I have been increasingly fascinated by the ways in which feminism plays a role in Wilde’s work and life. I do not think, like Kiberd, that Wilde had any sort of “lifelong commitment to feminism,” however, I find that his work includes a diversity of roles for women that I haven’t found in other classic works by male authors (40). Wilde’s women are not as confined to tropes, and while they do not actively fight against societal standards, they often work from within the system to make their own agency.
But as we continue reading, I have been thinking more and more about how the threads of feminism in Wilde’s work connect to his own identity as a decadent and as a queer man. We have talked a bit about how many decadents had the tendency to focus on the beauty of the male form and disregard the female form, but after reading “Gross Indecency,” I have been thinking more and more about how queer men and women would’ve interacted and related to each other.
This inclination was mostly stirred by Queen Victoria’s lines in the play, relating to the punishments for homosexual relations. The fact that the law only applied to male homosexuality was surprising to me, and even more so was Queen Victoria’s statement that “Women don’t do such things” (Kaufman 68). I would think that this law and the statement by Queen Victoria about it, especially considering the greater context of it being enacted by a female ruler, figurehead or otherwise, would cause a great deal of anger and strife between queer men and women. While queer women were confined in other ways, in this area, they had less pressure to conform and mask their queerness than their male counterparts.
But this type of anger is not really present in Wilde’s work. Sure, there are a lot of emotions of anger and grief at society and the double standards it contains in his writing, but he never targets these emotions onto women. And to me, this feels like a really cool aspect of Wilde’s strange feminism that I would like to explore more of.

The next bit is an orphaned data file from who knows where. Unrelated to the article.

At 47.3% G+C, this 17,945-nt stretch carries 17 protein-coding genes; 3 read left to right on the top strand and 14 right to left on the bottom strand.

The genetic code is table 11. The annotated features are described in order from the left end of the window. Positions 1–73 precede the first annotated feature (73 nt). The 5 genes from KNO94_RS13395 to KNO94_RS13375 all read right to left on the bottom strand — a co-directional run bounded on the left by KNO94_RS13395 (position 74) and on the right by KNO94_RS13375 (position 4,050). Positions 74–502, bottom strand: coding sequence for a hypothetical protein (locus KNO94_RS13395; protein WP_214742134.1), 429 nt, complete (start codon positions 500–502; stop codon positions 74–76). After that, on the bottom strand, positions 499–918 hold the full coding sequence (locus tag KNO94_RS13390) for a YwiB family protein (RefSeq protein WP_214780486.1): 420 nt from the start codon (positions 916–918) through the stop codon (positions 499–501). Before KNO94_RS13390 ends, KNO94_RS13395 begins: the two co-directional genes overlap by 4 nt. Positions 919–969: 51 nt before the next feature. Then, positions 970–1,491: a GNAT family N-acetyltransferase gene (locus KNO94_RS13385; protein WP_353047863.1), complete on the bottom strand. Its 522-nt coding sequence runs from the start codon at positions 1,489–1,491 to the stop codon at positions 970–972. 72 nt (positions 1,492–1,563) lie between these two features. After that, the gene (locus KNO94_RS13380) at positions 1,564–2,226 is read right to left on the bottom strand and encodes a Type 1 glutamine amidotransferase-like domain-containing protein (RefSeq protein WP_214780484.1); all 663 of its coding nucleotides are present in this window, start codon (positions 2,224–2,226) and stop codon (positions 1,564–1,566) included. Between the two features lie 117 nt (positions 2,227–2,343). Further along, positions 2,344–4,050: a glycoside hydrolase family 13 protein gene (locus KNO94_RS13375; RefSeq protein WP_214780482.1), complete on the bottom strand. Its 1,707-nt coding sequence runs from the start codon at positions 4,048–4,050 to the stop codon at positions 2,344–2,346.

One instance of intrigue in Gross Indecency: The Three Trials of Oscar Wilde is how judges and prosecution alike equate the crime “gross indecency” to be worse than murder. It reminded me about our conversation last Wednesday in class when we talked about how Wilde might have “created” the death ending for queer people in media with The Picture of Dorian Gray. But then we also emphasized how this narrative may have manifested because there is no other outcome for queer people but death when they end their bloodline and go against society’s heteronormative model. Placing the act of “gross indecency” above murder interested me based on our conversation.
Narrator 4 says: “I would rather try the most shocking murder case that has ever fallen to my lot to try than be engaged in a case of this description” (125). The judge also directs to Wilde: “…the crime of which you have been convicted is so bad that one has to put a firm restraint upon oneself to prevent oneself from describing, in terms I would rather not use, the sentiments which must rise to the breast of every man of honor who has heard the details of these three terrible trials… People who can do these things are dead to all sense of shame, and one cannot hope to produce any effect upon them” (126). In this closing statement by Justice Wills, who delivered Wilde’s sentencing, I found more said in the transcript through the link https://www.famous-trials.com/wilde/335-statement, which further aides the argument that gross indecency is elevated as a crime, viewed as worse than murder. So why exactly is “gross indecency” worse than murder? Wilde’s “influence” and “corruption” have to be a significant component of this view. Gross indecency entails a sexual deviation towards something more focused on pleasure and sensuality. Justice Wills states that Wilde “has been the center of a circle of extensive corruption of the most hideous kind among young men,” placing Wilde in the occupation of ringleader who yields all the influence. To deviate from the sexual norm towards something which does not have a reproductive purpose and is seen solely as an activity of pleasure is equivalent to murder: the murder of duty, of normative sexuality, of reproduction, of sex’s purpose. It is a bad thing that Wilde has submitted to pleasure, according to the trial, even when pleasure elicits happiness. The trial believes that Wilde has committed several acts of murder based on the several men he has committed gross indecency with.